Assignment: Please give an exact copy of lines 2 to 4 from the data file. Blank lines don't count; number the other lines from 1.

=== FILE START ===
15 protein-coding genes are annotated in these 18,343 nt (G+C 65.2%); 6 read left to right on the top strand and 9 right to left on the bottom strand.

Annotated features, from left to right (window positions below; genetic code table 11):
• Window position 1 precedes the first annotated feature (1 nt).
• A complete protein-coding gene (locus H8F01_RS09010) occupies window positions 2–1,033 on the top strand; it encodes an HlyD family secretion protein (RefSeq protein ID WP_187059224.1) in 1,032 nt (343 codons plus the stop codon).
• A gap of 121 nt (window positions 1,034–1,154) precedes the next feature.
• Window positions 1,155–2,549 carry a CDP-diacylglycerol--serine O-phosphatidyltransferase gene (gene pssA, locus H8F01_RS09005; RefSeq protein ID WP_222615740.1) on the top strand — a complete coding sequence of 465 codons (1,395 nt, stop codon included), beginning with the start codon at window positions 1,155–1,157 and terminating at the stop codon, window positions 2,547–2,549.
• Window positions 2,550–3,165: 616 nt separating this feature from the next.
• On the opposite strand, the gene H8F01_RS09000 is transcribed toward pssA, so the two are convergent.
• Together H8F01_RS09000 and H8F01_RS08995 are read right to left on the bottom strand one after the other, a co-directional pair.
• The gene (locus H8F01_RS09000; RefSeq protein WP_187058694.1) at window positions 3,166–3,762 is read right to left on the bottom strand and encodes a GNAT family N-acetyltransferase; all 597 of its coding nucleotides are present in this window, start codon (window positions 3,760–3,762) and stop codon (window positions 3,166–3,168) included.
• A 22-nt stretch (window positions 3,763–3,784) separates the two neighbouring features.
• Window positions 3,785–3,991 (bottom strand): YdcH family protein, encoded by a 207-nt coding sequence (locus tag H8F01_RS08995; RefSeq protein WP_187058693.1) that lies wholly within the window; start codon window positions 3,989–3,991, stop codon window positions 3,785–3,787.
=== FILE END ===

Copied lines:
Annotated features, from left to right (window positions below; genetic code table 11):
• Window position 1 precedes the first annotated feature (1 nt).
• A complete protein-coding gene (locus H8F01_RS09010) occupies window positions 2–1,033 on the top strand; it encodes an HlyD family secretion protein (RefSeq protein ID WP_187059224.1) in 1,032 nt (343 codons plus the stop codon).